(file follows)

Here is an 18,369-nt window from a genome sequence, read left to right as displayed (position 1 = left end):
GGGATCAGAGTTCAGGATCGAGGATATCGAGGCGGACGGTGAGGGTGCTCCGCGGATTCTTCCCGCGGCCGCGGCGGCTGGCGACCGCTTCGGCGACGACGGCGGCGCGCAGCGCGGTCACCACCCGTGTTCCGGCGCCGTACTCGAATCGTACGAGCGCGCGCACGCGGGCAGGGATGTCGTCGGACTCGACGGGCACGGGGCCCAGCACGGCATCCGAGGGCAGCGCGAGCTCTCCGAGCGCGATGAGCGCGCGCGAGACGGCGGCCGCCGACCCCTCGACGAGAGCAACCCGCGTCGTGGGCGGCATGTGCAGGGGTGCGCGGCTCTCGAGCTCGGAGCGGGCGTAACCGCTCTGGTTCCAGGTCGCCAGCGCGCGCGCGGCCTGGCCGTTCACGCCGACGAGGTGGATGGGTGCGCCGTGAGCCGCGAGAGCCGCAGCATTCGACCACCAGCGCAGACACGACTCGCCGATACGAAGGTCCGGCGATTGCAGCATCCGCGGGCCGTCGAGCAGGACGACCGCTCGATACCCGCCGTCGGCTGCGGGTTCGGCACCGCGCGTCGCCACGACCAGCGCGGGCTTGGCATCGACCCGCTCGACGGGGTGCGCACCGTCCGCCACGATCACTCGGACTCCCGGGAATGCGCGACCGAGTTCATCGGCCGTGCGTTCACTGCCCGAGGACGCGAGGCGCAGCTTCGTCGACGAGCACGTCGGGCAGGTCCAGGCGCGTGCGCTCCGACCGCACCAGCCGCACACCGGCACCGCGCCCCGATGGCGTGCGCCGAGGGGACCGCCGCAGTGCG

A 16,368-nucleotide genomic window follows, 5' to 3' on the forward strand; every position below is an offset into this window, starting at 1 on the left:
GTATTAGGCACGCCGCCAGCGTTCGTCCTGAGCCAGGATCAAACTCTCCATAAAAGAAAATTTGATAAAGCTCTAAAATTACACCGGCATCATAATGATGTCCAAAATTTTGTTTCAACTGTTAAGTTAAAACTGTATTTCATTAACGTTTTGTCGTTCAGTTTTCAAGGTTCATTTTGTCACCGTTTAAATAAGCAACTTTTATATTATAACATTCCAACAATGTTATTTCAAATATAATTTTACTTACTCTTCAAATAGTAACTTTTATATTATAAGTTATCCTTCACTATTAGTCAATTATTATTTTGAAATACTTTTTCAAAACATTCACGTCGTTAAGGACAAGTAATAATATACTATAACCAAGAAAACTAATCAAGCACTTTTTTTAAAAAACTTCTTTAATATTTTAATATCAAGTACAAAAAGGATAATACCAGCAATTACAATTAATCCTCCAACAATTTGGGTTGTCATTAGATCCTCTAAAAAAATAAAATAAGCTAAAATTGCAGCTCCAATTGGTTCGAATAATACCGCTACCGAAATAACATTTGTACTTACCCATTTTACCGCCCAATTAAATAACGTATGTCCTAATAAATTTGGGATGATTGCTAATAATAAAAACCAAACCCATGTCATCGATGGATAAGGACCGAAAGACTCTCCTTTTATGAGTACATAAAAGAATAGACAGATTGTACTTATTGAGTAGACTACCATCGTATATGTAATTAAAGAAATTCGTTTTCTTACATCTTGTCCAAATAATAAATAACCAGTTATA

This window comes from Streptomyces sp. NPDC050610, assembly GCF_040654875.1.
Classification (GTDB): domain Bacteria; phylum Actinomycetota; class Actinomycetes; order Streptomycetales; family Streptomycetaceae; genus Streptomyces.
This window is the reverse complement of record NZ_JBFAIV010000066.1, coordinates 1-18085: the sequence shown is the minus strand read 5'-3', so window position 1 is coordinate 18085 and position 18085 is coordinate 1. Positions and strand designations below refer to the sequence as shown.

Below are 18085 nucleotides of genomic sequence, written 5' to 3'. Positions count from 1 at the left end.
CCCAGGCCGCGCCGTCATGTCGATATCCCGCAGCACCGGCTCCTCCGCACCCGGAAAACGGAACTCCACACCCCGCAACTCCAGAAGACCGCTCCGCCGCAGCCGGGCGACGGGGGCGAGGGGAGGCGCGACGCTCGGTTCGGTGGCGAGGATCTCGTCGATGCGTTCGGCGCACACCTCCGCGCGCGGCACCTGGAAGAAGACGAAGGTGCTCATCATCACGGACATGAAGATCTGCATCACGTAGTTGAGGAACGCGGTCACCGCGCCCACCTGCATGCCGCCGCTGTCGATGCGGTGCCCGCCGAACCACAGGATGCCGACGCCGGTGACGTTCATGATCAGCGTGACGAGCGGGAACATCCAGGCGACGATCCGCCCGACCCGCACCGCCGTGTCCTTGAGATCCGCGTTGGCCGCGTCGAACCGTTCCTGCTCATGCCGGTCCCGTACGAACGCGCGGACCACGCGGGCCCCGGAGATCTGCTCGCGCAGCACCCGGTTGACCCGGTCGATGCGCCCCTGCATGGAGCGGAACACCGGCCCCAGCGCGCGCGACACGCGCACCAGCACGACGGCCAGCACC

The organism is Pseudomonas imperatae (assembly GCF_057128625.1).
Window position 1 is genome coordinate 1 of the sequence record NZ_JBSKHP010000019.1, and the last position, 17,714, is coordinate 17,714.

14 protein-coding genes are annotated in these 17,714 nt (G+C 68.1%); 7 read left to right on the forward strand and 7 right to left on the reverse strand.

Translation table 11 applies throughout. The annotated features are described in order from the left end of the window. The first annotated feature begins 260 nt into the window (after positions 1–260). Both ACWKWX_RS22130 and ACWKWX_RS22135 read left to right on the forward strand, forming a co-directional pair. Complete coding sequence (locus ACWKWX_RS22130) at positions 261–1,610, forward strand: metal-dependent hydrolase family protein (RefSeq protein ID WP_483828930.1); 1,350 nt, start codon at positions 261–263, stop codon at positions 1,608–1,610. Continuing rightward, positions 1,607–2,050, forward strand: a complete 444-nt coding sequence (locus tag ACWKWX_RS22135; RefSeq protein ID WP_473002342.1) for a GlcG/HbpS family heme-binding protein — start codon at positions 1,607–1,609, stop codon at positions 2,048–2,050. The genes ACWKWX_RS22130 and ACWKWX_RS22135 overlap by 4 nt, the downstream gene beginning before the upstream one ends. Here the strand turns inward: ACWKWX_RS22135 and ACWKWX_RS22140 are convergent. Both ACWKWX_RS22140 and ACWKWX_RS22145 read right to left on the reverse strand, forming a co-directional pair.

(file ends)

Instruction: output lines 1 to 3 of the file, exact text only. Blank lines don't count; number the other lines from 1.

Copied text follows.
Here is an 18,369-nt window from a genome sequence, read left to right as displayed (position 1 = left end):
GGGATCAGAGTTCAGGATCGAGGATATCGAGGCGGACGGTGAGGGTGCTCCGCGGATTCTTCCCGCGGCCGCGGCGGCTGGCGACCGCTTCGGCGACGACGGCGGCGCGCAGCGCGGTCACCACCCGTGTTCCGGCGCCGTACTCGAATCGTACGAGCGCGCGCACGCGGGCAGGGATGTCGTCGGACTCGACGGGCACGGGGCCCAGCACGGCATCCGAGGGCAGCGCGAGCTCTCCGAGCGCGATGAGCGCGCGCGAGACGGCGGCCGCCGACCCCTCGACGAGAGCAACCCGCGTCGTGGGCGGCATGTGCAGGGGTGCGCGGCTCTCGAGCTCGGAGCGGGCGTAACCGCTCTGGTTCCAGGTCGCCAGCGCGCGCGCGGCCTGGCCGTTCACGCCGACGAGGTGGATGGGTGCGCCGTGAGCCGCGAGAGCCGCAGCATTCGACCACCAGCGCAGACACGACTCGCCGATACGAAGGTCCGGCGATTGCAGCATCCGCGGGCCGTCGAGCAGGACGACCGCTCGATACCCGCCGTCGGCTGCGGGTTCGGCACCGCGCGTCGCCACGACCAGCGCGGGCTTGGCATCGACCCGCTCGACGGGGTGCGCACCGTCCGCCACGATCACTCGGACTCCCGGGAATGCGCGACCGAGTTCATCGGCCGTGCGTTCACTGCCCGAGGACGCGAGGCGCAGCTTCGTCGACGAGCACGTCGGGCAGGTCCAGGCGCGTGCGCTCCGACCGCACCAGCCGCACACCGGCACCGCGCCCCGATGGCGTGCGCCGAGGGGACCGCCGCAGTGCG

A 16,368-nucleotide genomic window follows, 5' to 3' on the forward strand; every position below is an offset into this window, starting at 1 on the left: